Martian Rock 'Harrison' in Color, Showing Crystals
This view of a Martian rock target called /Harrison' merges images from two cameras onboard NASA's Curiosity Mars rover to provide both color and microscopic detail. The elongated crystals are likely feldspars, and the matrix is pyroxene-dominated.
Traverse Map for Mars Rover Curiosity as of Jan. 26, 2014
This map shows the route that NASA's Curiosity Mars rover drove inside Gale Crater from its landing in August 2013 through Jan. 26, 2004. The rover is approaching a gap between two low scarps, 'Dingo Gap.'
Full-Circle Vista During Curiosity's Approach to 'Dingo Gap'
The view from NASA's Mars rover Curiosity covers a full 360 degrees, centered toward the south, with north at both the left and right ends. Nearer the horizon is a sand dune at a location called 'Dingo Gap'.
Russian Hydrogen-Checking Instrument on Curiosity Fires 2 Millionth Pulse
Dynamic Albedo of Neutrons (DAN), measures the flow of neutrons with different energy levels returning from the ground, and their delay times, as an indication of the amount and depth of hydrogen in the ground beneath the NASA's rover, Curiosity.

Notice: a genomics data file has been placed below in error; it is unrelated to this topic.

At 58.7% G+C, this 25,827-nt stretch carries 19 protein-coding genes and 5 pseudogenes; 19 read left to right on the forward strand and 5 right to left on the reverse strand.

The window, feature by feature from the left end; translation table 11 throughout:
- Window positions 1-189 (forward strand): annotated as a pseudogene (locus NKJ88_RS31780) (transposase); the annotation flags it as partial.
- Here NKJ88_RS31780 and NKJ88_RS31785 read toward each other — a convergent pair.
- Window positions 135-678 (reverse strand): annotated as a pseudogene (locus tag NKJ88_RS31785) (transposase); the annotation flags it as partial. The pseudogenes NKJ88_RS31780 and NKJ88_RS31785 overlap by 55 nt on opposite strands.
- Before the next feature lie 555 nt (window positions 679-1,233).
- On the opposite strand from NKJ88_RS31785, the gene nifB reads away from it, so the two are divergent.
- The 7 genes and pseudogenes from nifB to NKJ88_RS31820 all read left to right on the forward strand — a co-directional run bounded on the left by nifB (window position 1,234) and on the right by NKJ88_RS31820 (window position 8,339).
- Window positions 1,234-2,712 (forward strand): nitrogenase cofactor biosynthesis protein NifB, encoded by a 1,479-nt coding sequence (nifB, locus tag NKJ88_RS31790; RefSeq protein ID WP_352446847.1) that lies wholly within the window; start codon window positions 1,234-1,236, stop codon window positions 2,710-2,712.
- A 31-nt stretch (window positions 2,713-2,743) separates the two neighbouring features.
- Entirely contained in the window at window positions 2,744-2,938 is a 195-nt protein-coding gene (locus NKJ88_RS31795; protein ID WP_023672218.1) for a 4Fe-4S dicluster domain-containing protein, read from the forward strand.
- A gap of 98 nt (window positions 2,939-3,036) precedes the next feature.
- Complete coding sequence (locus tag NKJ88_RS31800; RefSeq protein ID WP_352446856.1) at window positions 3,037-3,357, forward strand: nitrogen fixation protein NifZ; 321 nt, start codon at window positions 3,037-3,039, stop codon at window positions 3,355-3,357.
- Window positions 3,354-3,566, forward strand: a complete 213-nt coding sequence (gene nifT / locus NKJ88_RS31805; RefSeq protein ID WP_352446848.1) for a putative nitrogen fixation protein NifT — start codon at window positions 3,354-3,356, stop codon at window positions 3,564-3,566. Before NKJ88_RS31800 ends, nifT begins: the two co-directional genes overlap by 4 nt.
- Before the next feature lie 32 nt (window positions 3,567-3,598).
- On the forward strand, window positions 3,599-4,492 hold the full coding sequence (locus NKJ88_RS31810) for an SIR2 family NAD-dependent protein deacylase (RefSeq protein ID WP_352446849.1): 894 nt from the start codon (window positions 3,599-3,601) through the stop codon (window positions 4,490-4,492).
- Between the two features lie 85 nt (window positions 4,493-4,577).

The pits, fractures and channel-like features captured by NASA's 2001 Mars Odyssey spacecraft are located on the northern flank of Ascraeus Mons. Most of these features were created by collapse into lava tubes that existed below the surface.
The fractures in this image are part of a large system of fractures called Cerberus Fossae. Athabasca Valles is visible in the lower right corner of the image as seen by NASA's 2001 Mars Odyssey spacecraft.
The gold line on this image shows NASA's Opportunity's route from the landing site, in upper left, to the area it is investigating on the western rim of Endeavour Crater as of the rover's 10th anniversary on Mars, in Earth years.
This plot segregates various minerals examined by NASA's Mars Exploration Rover Opportunity according to their different compositions; for example, those with more iron and magnesium oxides are located in the lower right corner.
Researchers used NASA's Mars Exploration Rover Opportunity to find a water-related mineral on the ground that had been detected from orbit, and found it in the dark veneer of rocks on the rim of Endeavour Crater.